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Lending Limits | By: Joseph V. Scorese

LENDING LIMITS

By Joseph V. Scorese

Still considering investing in real estate? Here are some MORE things to know before you apply for a loan for that new income property.


Fannie Mae currently allows each investor to carry 10 loans at once. (Bored? You can read all about Fannie Mae's investment mortgage underwriting requirements.) If you are working with the right lender, they can help you strategize both a long-term and short-term plan to ensure that you are taking advantage of your 10-loan limit.

It's worth noting that many lending institutions will only lend up to four loans (typically the bigger banks). You'll likely have to do a little leg work to find a lender that will go up to the 10-loan limit.

INVESTOR-FRIENDLY LENDERS

When purchasing rental property, an important aspect of your long-term success is developing a strong, reliable team -- and your lender is BIG part of that equation. When I first began real estate investing, I made the mistake of using a broker who didn't understand the investing landscape. As a result, I spent a lot of time trying to explain my strategy and objective. In the end, I ended up receiving a lot of bad advice and it almost cost me several deals. I could have easily avoided this had I worked with the right lender from the get-go, mainly a direct lender.

There's nothing wrong with working with a mortgage broker when you are in the market to by a primary residence, but if you're trying to build a portfolio of rental properties, I recommend you work with a direct lender.

The main difference between a broker and a lender is that a broker shops around your financial profile to their selected list of lenders, where as a direct lender is the institution actually lending you the loan.

When you work with a broker, you give up control. The underwriter can change lending standards (often during escrow) or decide that they want to pull out of the deal at the last minute. When you work with a direct lender, you're in closer contact with the decision makers from the get go.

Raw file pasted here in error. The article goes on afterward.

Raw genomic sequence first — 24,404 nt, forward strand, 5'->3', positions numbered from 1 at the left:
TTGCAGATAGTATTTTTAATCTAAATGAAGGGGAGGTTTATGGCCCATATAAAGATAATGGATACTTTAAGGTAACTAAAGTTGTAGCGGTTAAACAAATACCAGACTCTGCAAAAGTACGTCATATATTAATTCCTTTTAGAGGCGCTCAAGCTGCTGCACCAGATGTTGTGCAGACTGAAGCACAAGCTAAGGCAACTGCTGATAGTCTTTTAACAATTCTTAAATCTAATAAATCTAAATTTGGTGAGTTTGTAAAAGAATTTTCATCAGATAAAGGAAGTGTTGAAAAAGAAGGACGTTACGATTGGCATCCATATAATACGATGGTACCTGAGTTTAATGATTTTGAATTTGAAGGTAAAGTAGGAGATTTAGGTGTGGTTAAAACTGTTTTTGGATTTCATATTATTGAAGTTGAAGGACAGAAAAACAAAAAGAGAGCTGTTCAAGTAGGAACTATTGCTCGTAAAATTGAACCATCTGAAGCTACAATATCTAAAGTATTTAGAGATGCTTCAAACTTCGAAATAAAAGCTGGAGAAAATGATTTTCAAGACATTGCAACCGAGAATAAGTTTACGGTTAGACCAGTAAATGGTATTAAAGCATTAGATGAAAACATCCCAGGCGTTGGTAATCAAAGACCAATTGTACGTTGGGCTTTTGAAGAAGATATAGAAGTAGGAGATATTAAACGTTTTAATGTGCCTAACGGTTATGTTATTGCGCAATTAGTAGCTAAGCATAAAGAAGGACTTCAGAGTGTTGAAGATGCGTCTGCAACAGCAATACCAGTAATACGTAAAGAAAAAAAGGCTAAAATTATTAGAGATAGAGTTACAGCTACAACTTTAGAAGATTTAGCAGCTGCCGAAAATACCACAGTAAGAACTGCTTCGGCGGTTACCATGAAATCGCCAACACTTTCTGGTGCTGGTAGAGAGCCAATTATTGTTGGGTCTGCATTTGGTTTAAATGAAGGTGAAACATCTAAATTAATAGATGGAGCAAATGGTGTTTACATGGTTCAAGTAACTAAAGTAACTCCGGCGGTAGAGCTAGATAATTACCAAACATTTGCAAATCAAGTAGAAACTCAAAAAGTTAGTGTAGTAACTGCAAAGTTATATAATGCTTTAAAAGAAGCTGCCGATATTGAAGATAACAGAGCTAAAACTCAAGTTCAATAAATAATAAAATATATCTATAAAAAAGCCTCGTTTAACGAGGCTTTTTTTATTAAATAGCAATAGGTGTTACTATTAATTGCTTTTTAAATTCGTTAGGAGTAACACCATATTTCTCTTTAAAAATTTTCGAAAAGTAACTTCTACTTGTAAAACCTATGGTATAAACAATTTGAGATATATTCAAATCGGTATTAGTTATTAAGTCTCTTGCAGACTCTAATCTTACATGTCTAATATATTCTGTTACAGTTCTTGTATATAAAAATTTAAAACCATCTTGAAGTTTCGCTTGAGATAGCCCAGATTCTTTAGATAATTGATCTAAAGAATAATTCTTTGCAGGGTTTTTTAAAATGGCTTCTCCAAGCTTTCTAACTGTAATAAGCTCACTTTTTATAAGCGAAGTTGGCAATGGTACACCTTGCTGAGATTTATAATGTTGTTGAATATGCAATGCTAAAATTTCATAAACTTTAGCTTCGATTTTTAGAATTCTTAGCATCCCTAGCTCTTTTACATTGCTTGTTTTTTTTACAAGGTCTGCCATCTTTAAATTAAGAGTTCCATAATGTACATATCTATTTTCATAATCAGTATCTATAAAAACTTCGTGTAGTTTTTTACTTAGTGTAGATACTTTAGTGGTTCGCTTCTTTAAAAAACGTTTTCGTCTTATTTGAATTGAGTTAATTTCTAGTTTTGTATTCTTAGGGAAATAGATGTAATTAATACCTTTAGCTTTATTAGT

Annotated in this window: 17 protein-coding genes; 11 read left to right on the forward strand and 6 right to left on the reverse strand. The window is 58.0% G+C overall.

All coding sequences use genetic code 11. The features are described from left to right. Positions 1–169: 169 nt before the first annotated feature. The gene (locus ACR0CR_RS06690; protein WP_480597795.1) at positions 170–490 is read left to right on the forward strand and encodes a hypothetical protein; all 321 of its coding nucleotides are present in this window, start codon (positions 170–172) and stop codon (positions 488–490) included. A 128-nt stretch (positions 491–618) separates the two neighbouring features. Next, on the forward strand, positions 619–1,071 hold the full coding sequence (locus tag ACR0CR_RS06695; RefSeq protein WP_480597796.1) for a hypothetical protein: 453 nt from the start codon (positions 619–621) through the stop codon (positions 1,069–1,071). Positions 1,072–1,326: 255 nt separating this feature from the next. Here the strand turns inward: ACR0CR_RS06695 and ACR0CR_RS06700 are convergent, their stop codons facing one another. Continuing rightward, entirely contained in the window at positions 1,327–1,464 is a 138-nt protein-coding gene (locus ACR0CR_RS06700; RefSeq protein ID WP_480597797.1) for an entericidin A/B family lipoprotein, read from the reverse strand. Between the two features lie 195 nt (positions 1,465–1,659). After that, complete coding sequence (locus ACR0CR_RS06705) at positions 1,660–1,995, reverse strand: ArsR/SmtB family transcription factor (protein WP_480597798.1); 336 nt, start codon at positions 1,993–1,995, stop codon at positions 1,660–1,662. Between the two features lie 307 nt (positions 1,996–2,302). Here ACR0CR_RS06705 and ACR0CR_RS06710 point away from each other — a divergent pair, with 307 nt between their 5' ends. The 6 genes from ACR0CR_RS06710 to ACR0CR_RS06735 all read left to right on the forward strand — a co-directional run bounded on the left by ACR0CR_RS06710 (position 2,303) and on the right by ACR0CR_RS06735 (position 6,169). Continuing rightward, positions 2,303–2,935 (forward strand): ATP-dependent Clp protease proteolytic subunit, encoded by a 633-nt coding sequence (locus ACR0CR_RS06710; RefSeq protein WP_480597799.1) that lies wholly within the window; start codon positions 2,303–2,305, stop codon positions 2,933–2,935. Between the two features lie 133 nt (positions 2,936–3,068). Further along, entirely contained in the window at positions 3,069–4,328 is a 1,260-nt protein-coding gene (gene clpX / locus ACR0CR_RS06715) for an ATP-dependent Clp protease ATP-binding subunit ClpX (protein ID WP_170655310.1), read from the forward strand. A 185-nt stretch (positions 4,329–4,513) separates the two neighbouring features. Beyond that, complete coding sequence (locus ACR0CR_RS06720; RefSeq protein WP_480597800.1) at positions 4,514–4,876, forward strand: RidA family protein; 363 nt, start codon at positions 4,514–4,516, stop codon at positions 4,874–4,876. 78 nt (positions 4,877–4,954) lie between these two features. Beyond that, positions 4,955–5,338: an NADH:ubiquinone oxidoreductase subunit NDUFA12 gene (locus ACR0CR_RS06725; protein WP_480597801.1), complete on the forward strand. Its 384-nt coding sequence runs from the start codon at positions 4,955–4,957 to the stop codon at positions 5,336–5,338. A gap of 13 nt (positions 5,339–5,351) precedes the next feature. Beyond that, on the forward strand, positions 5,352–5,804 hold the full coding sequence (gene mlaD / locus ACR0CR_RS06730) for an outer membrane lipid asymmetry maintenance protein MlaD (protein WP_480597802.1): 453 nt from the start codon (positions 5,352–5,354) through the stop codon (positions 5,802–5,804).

Before working with a lender, here are a few good questions to ask:

  • Do you currently work with any active investors?
  • How many loans can you offer to any one investor?
  • Do you personally own any rental property?

CREDIT REQUIREMENTS

As I mentioned earlier, Fannie Mae currently allows up to 10 loans per investor. A little known fact is that there are two different credit-qualification guidelines for obtaining these loans.

  • Loans 1-10: requires a credit score of at least 680

CASH RESERVES

In addition to the down payment, lenders will require you to have six months of cash reserves available per property.

This means that if you own a primary residence and you are going to acquire a rental, the lender will require you to have six months of mortgage payments (cash in the bank) for both your primary residence and your future rental.

Once you know the price point of the prospective rental you are considering, it's a good idea to have a lender provide you with an estimated monthly payment so that you can save accordingly.

DOWN PAYMENT

Just like there are two sets of guidelines for your credit, there are also multiple sets of guidelines regarding down payments, listed below:

  • Loans 1-10 (multi-family): 25% down

W2 INCOME

Lenders will require a minimum of two solid years of w-2 income. They want to see that you've been at your job or working in the same industry for at least two years. The underwriter will calculate your annual income by averaging your past two years of gross income. For example, if this year you earned $100K and last year you earned $50K, your average annual income would be $75K.

If you are self-employed, you'll need to provide two years of tax returns, a year-to-date profit and loss statement, and most likely a letter from your CPA confirming the validity of your previous tax returns. The calculation for your annual income is the same as the w-2 employee.

RECAP

Contrary to popular belief, now is a great time to buy rental property. Many markets that were over-priced during the housing bubble have over-corrected and property can now be purchased far below the cost to rebuild -- which can mean substantial cash flow (even with the costs of property management).

Joseph V. Scorese

Senior Loan Officer

Firstrust Bank

1 Walnut Grove Drive

Horsham, PA 19044

Office- 267-455-0520

Cell - 215-290-5108

Fax - 215-728-8324

jscorese@firstrust.com

NMLS#391784

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